I n the modern game, the attacking full back has gone mainstream as a potent assist creating tactical weapon which provides natural width to the attack in 4-3-3 or 4-4-2 diamond formations.
With the recent return of three-man backlines, this has been taken one step further with the recent rise in use of uber-attacking wing backs such as Hakimi and Angelino. In this article we will look at prominent examples but also assess on how best to set up a team to maximize their impact.
Whilst the likes of Facchetti, Breitner, Krol, Amoros and Brehme revolutionized the notion of the full back as a ‘wide defender’, it was Roberto Carlos who laid the template for the modern day attacking-full back.
Not only was he dynamic and a one-man flank, he fits the mould of the modern full back in that he was one-footed and played on the same flank of his favoured foot, hugging the touchline (whereas the previous names were ambidextrous and more inverted in nature).
He was succeeded by the likes of Alves and Marcelo who played important roles in the Spanish Duopoly’s domination of the Champions League and closer to home we have sibce seen the incredible influence of Liverpool's dynamic duo of Trent Alexander Arnold and Andy Robertson. Both of them were at the top of assists chart board for the past two seasons.
Wingers who have turned into full backs are well suited for this role. They have that pace which penetrates space and drives opponents onto the back foot. Furthermore they have the experience of dribbling past players and also provide delicious crosses into the box. Recent examples are Bukayo Saka of Arsenal and Alphonso Davies of Bayern Munich.
Attacking full backs also need to know when to move forward and offer an overlapping or underlapping run. This understanding enables them to create effective and repeatable 2 on 1 situations on the flanks. This leads to a nightmare situation for the opposition as they either fall to quick 1-2 pass which can easily take the vulnerable defensive player out of the game temporarily or if someone from midfield tries to even the number on flanks then that creates pockets of spaces in the middle and overloading it with players can create a certain goal scoring opportunity.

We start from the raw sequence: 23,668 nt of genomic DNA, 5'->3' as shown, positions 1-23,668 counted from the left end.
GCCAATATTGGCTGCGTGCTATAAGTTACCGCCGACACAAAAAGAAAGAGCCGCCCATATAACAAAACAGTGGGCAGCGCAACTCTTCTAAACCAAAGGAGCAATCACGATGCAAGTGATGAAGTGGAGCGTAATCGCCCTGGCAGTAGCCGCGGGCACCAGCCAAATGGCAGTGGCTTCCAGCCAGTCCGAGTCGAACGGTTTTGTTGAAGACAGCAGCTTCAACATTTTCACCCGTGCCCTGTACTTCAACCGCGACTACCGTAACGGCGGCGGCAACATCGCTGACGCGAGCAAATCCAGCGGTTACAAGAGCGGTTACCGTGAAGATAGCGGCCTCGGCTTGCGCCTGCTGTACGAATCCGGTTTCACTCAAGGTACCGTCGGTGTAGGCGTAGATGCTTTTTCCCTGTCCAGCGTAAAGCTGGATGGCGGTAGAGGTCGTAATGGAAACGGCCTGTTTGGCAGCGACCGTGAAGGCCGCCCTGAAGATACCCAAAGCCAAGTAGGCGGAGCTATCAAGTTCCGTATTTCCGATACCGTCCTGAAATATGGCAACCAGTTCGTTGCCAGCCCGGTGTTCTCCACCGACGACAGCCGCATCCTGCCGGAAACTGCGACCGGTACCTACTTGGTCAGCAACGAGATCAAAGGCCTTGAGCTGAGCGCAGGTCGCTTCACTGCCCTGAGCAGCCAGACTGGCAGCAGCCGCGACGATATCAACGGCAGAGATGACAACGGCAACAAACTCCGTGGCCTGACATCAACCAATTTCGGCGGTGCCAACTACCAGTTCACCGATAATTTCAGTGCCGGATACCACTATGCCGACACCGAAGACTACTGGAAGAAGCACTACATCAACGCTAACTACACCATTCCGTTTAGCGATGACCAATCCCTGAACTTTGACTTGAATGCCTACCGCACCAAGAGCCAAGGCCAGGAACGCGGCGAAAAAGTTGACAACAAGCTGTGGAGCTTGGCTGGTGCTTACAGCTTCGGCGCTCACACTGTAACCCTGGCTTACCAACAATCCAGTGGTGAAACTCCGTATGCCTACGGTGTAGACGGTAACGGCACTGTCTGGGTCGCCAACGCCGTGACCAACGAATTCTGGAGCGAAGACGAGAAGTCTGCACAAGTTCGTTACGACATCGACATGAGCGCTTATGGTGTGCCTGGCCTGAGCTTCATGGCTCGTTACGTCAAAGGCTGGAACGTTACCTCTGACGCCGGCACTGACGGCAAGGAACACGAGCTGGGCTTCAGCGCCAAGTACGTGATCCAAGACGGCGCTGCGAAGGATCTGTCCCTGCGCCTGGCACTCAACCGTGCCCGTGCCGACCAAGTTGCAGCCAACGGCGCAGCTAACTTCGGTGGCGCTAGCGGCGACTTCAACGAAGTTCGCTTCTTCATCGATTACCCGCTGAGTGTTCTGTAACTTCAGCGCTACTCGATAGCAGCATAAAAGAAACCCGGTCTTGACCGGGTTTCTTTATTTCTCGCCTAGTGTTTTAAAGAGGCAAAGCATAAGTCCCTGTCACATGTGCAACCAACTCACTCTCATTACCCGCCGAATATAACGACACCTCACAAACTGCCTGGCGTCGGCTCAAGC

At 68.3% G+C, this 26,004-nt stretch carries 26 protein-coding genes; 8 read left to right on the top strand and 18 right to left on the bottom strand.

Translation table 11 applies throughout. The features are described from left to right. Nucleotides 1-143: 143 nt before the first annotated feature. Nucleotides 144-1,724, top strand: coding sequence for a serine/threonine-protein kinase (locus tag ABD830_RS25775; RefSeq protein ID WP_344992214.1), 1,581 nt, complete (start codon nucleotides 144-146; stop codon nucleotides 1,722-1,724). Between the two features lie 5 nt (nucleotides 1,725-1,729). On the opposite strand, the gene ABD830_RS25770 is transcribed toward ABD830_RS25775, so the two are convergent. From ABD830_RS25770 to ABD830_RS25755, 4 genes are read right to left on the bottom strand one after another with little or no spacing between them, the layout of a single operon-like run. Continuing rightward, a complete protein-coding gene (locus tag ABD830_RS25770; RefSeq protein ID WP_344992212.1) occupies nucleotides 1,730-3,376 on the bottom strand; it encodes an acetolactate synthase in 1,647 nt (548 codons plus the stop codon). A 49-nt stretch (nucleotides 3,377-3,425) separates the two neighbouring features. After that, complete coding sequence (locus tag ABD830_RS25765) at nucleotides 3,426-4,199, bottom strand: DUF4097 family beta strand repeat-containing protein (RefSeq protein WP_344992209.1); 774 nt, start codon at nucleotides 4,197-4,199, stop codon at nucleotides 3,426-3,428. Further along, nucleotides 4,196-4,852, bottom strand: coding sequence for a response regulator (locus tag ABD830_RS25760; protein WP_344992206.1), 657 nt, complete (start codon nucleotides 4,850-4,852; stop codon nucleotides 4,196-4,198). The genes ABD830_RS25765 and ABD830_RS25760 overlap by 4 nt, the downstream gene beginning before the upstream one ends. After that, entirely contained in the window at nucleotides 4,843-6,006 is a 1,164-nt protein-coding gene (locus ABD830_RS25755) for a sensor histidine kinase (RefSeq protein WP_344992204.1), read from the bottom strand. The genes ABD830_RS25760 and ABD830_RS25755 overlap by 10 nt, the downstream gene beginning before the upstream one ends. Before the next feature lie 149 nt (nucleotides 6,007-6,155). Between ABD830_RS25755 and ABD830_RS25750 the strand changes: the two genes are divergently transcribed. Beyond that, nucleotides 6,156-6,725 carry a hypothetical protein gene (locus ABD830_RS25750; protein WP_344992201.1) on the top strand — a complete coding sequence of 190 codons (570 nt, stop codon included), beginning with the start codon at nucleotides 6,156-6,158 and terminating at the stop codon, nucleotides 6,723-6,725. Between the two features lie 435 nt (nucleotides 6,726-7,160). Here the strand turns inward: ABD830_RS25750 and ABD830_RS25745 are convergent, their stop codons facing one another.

Moderm full backs are oft criticised because they leave some spaces which can be exploited during counter attacks. If they push forward and their team loses the ball then they have to quickly fall back to their position otherwise they are caught off position and their defence gets outnumbered.Marcelo in particular was called out many times for this as he would leave spaces for opposing players to attack into.
Thus If you are playing as an offensive fullback you have to take great care when to move forward, how far you should go and sense when is the time to retreat - unless you're blessed with insane recovery pace. A current example of this is Alphonso Davies who has raw pace and can outrun most of the players - rather similar to Roberto Carlos. Even if he gets caught out he generally catches up with the player
In a 4-3-3 managers have preferred to play a deep lying defensive minded midfielder who can just tuck in between two central defenders thus covering more space defensively. The two central defenders act as wide centre backs – as you would expect to see in a 3-5-2 and thus can defend wider spaces or man mark wide forwards on the counter.
In a 4-2-3-1 system one of the two anchor midfielder drops back to take the position left open by the full back and play as a full back until that player comes back its original position. Arsenal have done this many times before lockdown as Saka would usually move forward to support Aubameyang so that he can make a run into box without him staying wide. Arteta then moved Xhaka who played as anchor to Saka's original left back position.
If we look at the impact Dani Alves and Marcelo had on Barcelona and Real Madrid in their dominance and now look at Liverpool and Bayern we can safely say that offensive fullbacks are going to continue to be integral at all levels of the game.
If we look at a club like Manchester United, they seem to be playing analogue football in a digital age purely because their tactical approach to the full back situation is like something out of the nineties. Having said that, with greater attacking potency comes greater tactical responsibility and teams must ensure their team sets up appropriately to deal with losses of possession and the counter threat.
WRITTEN BY VIPUL KARANDE (@SPORTSBAR)